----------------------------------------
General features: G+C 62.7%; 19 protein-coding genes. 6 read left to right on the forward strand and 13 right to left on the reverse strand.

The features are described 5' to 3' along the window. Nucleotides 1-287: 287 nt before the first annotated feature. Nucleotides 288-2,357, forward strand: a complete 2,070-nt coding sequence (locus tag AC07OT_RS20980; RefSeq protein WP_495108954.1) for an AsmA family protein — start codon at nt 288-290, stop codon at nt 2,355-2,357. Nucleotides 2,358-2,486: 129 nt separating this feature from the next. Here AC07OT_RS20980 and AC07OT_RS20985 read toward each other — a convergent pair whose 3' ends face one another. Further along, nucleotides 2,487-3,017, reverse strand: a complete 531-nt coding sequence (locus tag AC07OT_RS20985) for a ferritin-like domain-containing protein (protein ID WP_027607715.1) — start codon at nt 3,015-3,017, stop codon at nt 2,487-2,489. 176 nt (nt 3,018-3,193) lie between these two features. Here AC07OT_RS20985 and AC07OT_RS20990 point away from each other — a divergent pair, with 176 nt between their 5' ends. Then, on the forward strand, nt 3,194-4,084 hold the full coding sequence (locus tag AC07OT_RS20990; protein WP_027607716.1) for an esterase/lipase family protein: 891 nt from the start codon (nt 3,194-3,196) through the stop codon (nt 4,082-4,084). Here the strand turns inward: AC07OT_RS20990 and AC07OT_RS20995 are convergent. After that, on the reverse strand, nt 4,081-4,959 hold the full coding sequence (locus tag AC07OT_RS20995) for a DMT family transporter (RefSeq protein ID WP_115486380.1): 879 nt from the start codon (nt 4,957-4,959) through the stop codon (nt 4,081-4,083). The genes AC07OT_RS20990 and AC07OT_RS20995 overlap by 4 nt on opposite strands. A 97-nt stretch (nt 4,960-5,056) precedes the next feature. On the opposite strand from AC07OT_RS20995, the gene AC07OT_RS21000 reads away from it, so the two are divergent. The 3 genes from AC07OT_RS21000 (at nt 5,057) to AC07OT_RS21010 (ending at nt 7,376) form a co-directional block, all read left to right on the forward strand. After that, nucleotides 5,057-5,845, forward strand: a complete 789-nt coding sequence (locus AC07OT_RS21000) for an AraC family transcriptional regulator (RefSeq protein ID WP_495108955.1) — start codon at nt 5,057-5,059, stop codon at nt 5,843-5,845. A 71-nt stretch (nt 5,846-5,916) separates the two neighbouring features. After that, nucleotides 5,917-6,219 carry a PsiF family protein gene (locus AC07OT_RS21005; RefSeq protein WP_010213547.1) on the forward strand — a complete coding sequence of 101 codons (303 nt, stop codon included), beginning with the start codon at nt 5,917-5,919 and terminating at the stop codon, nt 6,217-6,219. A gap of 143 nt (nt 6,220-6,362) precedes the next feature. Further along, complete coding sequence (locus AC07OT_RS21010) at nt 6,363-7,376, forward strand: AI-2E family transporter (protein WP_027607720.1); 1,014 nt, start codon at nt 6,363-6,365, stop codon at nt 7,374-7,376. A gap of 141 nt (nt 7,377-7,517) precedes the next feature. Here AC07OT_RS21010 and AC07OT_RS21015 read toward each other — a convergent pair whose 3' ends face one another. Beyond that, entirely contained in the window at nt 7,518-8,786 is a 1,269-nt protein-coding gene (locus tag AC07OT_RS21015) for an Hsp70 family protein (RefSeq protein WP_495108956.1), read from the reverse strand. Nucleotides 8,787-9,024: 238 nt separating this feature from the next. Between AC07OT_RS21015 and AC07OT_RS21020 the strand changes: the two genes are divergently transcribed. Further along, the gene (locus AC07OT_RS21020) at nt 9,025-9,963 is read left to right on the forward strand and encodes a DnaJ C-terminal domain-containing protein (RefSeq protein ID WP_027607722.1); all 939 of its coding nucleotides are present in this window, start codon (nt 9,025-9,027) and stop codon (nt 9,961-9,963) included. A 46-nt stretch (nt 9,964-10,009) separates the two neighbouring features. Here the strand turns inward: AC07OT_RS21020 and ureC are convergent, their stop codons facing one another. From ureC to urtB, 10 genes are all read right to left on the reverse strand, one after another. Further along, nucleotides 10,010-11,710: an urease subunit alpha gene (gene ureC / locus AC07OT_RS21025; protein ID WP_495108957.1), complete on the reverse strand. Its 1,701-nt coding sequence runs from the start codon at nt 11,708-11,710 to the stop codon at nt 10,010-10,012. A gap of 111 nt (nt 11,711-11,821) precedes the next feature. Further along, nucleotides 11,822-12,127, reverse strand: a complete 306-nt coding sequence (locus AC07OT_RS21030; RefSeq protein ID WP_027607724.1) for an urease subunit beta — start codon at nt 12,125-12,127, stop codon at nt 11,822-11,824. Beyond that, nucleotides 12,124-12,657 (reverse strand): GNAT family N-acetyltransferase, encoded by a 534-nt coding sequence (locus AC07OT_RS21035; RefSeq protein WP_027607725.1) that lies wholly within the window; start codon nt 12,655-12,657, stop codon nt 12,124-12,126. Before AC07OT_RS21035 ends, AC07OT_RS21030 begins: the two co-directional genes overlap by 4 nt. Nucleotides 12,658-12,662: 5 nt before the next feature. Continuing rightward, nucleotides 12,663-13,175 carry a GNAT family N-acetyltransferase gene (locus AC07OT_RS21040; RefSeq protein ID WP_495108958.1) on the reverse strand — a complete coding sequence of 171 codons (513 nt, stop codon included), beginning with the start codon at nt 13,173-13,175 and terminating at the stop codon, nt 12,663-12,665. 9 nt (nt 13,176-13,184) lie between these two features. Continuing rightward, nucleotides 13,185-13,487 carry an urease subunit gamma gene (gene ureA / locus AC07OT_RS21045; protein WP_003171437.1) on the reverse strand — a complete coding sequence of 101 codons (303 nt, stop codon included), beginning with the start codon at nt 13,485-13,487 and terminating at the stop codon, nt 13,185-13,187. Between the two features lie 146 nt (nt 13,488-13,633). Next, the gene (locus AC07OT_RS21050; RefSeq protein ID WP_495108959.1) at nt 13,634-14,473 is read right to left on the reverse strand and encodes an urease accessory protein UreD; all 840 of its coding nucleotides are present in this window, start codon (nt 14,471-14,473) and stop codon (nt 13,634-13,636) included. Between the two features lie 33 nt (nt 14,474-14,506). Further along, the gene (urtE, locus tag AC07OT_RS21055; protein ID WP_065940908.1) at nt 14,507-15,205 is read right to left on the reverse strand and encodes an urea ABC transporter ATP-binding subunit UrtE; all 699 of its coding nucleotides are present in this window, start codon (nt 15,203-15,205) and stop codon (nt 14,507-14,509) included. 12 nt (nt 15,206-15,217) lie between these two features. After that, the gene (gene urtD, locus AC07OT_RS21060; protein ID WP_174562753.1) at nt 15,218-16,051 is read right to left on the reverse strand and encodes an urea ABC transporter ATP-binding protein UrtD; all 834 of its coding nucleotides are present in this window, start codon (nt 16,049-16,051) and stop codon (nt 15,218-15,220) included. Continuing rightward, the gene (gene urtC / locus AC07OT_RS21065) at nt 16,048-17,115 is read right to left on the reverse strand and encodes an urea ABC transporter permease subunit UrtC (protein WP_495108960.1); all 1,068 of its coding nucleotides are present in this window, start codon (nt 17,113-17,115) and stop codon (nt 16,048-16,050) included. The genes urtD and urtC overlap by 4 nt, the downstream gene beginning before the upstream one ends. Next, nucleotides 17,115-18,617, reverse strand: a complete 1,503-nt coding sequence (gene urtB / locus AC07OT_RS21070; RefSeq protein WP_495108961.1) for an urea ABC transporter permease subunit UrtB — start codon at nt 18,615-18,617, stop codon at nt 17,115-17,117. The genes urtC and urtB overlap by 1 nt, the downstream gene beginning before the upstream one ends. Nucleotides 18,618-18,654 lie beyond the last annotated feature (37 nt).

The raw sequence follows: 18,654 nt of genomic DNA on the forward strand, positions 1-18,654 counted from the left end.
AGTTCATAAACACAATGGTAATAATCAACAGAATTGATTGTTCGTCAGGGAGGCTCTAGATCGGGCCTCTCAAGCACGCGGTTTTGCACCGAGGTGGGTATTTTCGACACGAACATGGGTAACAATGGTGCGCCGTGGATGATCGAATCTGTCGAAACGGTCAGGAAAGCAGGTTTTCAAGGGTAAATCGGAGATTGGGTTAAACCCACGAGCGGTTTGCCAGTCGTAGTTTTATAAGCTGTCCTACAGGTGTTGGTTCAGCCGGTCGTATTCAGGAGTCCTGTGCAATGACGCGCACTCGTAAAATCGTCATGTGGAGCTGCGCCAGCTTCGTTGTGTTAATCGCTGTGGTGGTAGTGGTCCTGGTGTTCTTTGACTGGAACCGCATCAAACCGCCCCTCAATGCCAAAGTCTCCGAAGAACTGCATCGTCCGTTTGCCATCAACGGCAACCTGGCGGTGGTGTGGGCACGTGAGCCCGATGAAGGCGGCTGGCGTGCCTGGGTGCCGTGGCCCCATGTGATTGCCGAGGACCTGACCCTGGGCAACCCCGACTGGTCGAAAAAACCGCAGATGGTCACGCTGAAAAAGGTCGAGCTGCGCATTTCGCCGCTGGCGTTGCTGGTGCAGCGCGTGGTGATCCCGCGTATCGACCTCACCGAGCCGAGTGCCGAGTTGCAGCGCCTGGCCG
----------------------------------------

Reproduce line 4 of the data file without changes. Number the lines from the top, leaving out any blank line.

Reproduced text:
AGTTCATAAACACAATGGTAATAATCAACAGAATTGATTGTTCGTCAGGGAGGCTCTAGATCGGGCCTCTCAAGCACGCGGTTTTGCACCGAGGTGGGTATTTTCGACACGAACATGGGTAACAATGGTGCGCCGTGGATGATCGAATCTGTCGAAACGGTCAGGAAAGCAGGTTTTCAAGGGTAAATCGGAGATTGGGTTAAACCCACGAGCGGTTTGCCAGTCGTAGTTTTATAAGCTGTCCTACAGGTGTTGGTTCAGCCGGTCGTATTCAGGAGTCCTGTGCAATGACGCGCACTCGTAAAATCGTCATGTGGAGCTGCGCCAGCTTCGTTGTGTTAATCGCTGTGGTGGTAGTGGTCCTGGTGTTCTTTGACTGGAACCGCATCAAACCGCCCCTCAATGCCAAAGTCTCCGAAGAACTGCATCGTCCGTTTGCCATCAACGGCAACCTGGCGGTGGTGTGGGCACGTGAGCCCGATGAAGGCGGCTGGCGTGCCTGGGTGCCGTGGCCCCATGTGATTGCCGAGGACCTGACCCTGGGCAACCCCGACTGGTCGAAAAAACCGCAGATGGTCACGCTGAAAAAGGTCGAGCTGCGCATTTCGCCGCTGGCGTTGCTGGTGCAGCGCGTGGTGATCCCGCGTATCGACCTCACCGAGCCGAGTGCCGAGTTGCAGCGCCTGGCCG